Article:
Appointments Clause
Subscribe to Appointments Clause's Posts

The Board Is Back in Town: Arthrex Can’t Save Untimely Motions to Terminate

The US Court of Appeals for the Federal Circuit affirmed a Patent Trial & Appeal Board (Board) unpatentability finding and denial of a motion to terminate, finding that the Board had already issued final written decisions that were not vacated at the time the Board denied the parties’ motion to terminate. Polaris Innovations Ltd. v. Derrick Brent, Deputy Under Secretary of Commerce for Intellectual Property and Deputy Director of The United States Patent and Trademark Office, Case No. 19-1483 (Fed. Cir. Sept. 15, 2022) (Prost, Chen, Stoll, JJ.)

Polaris owns two unrelated patents directed to computer memory. The first patent relates to improved control component configuration, and the second patent relates to a shared-resource system in which logical controls are used to manage resource requests. In 2016, Polaris filed a complaint accusing NVIDIA of infringing both patents. NVIDIA responded by filing petitions for inter partes review (IPR) against each patent. In 2017, the Board issued its final written decisions, finding the challenged claims of both patents unpatentable. Polaris appealed.

The Federal Circuit vacated the Board’s decision in view of Arthrex, Inc. v. Smith & Nephew, Inc. (Arthrex I). On remand, the Board administratively suspended the IPR proceedings pending potential Supreme Court review of Arthrex I. During the administrative suspension, Polaris and NVIDIA filed a joint motion to terminate the proceedings. While those motions were pending, the Supreme Court vacated Arthrex I, substituting an alternative remedy for violation of the Appointments Clause in United States v. Arthrex, Inc. (Arthrex II). In view of Arthrex II, the Supreme Court vacated the Federal Circuit’s vacatur of the Board’s final written decision, thus reinstating those decisions.

On remand to the Board, Polaris argued that the Board should grant Polaris’s then-pending motion to terminate. The Chief Administrative Law Judge responded that termination was not appropriate because the Supreme Court’s decision meant that the “final written decision in each of these cases is not vacated, and it is not necessary for the Board to issue a new final written decision in either of these cases.” Polaris filed a request for Director rehearing. The Director denied rehearing. Polaris appealed.

Polaris argued that the Board erred by failing to grant the joint motions to terminate filed in both proceedings before the Board on remand. Relying on 35 U.S.C. § 317, the Federal Circuit explained that motions to terminate should be granted “unless the Office has decided the merits of the proceeding before the request for termination is filed.” The Court found that the Board had already decided the merits of the cases in final written decisions that were not vacated at the time the Board made its decision denying Polaris’s motions to terminate. The Court therefore affirmed the Board’s decision that termination was inappropriate.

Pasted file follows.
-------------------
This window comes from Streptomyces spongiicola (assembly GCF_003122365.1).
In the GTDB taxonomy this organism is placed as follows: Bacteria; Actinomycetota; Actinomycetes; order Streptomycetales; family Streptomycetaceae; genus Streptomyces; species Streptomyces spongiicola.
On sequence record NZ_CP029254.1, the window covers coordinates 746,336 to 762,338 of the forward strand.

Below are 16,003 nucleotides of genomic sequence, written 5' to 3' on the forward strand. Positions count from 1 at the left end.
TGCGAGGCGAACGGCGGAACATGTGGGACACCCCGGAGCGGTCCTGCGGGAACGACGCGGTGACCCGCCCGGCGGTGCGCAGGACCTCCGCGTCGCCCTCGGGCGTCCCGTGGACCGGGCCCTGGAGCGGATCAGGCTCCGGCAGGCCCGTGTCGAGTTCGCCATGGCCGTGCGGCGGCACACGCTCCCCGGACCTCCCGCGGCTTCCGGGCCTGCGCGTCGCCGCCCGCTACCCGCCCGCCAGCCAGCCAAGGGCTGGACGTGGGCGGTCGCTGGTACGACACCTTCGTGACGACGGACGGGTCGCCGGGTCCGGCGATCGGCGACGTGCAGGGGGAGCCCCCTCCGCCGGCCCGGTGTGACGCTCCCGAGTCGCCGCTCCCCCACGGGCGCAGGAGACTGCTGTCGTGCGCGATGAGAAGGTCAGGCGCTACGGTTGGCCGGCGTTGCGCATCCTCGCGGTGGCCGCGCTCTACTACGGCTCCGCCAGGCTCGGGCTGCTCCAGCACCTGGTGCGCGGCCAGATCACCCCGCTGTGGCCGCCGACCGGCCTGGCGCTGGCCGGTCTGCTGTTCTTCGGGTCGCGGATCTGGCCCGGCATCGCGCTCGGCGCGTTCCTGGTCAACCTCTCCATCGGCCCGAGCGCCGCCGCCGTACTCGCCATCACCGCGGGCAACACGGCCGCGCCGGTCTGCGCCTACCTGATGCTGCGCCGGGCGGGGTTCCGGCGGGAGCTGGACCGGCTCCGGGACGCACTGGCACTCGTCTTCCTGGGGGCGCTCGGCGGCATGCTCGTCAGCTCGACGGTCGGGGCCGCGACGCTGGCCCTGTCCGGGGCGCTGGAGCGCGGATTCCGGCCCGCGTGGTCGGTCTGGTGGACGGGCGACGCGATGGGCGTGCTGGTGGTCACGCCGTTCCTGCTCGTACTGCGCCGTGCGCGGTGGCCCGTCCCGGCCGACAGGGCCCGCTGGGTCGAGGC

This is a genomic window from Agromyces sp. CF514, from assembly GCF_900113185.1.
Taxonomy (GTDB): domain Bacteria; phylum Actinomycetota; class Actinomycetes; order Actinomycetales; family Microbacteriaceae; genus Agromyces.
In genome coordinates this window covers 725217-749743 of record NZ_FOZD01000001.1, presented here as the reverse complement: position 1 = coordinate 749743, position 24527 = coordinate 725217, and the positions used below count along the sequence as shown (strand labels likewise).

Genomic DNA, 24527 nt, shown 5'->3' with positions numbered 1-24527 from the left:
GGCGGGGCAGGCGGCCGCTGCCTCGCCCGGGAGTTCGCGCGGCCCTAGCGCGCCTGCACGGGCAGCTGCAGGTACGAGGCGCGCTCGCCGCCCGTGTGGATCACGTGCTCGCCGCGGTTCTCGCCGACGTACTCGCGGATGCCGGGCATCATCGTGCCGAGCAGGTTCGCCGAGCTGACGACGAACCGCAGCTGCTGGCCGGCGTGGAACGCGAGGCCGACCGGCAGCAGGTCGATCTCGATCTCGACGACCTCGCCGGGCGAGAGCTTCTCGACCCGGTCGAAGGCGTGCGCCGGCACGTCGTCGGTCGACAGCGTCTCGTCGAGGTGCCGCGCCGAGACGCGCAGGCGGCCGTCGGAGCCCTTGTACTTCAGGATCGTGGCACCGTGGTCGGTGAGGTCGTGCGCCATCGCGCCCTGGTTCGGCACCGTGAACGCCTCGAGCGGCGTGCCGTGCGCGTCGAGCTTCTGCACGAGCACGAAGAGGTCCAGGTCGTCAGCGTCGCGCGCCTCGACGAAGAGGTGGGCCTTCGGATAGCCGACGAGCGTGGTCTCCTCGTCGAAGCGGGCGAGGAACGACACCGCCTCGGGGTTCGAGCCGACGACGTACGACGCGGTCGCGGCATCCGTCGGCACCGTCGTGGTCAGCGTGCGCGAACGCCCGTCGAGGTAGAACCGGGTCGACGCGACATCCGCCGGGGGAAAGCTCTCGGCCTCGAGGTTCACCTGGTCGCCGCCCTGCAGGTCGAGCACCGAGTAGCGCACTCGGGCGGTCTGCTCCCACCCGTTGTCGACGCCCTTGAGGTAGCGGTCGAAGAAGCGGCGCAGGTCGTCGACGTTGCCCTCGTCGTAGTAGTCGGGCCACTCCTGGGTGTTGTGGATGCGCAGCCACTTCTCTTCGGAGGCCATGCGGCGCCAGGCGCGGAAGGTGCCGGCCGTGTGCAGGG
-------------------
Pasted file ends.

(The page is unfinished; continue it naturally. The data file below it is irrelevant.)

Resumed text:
Polaris also raised two claim construction arguments. Polaris argued that the Board misconstrued the term “memory chip” in the IPR involving one of the challenged patents and misconstrued the term “resource tag buffer” in the IPR involving the [...]

Continue Reading




Not “Use It or Lose It”: Even if Unexercised, Director’s Authority over Institution Decisions Remains

The US Court of Appeals for the Federal Circuit denied mandamus relief, finding that a party is not entitled to petition the director for review of a Patent Trial & Appeal Board (Board) decision denying institution of an inter partes review (IPR) or post-grant review (PGR) proceeding. This ruling reflects the Court’s ongoing consideration of the Supreme Court’s decision in United States v. Arthrex, Inc., which held that Board judges cannot constitutionally render final decisions in IPRs without US Patent & Trademark Office (PTO) Director oversight. Click here for our discussion of the case on remand, for which the Federal Circuit just denied en banc rehearing. In re Palo Alto Networks, Inc., Case No. 22-145 (Fed. Cir. Aug. 16, 2022) (Dyk, Chen, JJ.) (Reyna, J., concurring).

After being sued by Centripetal Systems for patent infringement, Palo Alto Networks filed petitions for IPR and PGR of some of the asserted patents. The Board denied institution, and Palo Alto Networks filed requests for Director rehearing. Although the PTO acknowledged receipt of the request, it informed Palo Alto Networks that the Director was not considering requests for rehearing of institution decisions “at this time.” Thereafter, Palo Alto Networks sought a writ of mandamus from the Federal Circuit. Between the request for mandamus and the Court’s decision, the PTO issued guidance explaining that although the PTO was not considering requests for rehearing, “the Director has always retained and continues to retain the authority to review such decisions sua sponte after issuance (at the Director’s discretion),” and indeed, exercised its authority to initiate sua sponte review since.

The Federal Circuit rejected Palo Alto Networks’ claim that the Director’s refusal to consider petitions for rehearing of institution decisions amounted to an abdication of authority prohibited by the Appointments Clause. Even assuming that institution decisions were “final decisions on how to exercise executive power” implicating the Appointments Clause, the Court found that the Director maintains statutory and regulatory authority to review institution decisions (unlike in Arthrex), and that the Board renders such decisions only based on the Director’s delegation of authority (also unlike Arthrex). Accordingly, the structural authority maintained by the Director is sufficient, even if such authority goes unexercised, according to the Court.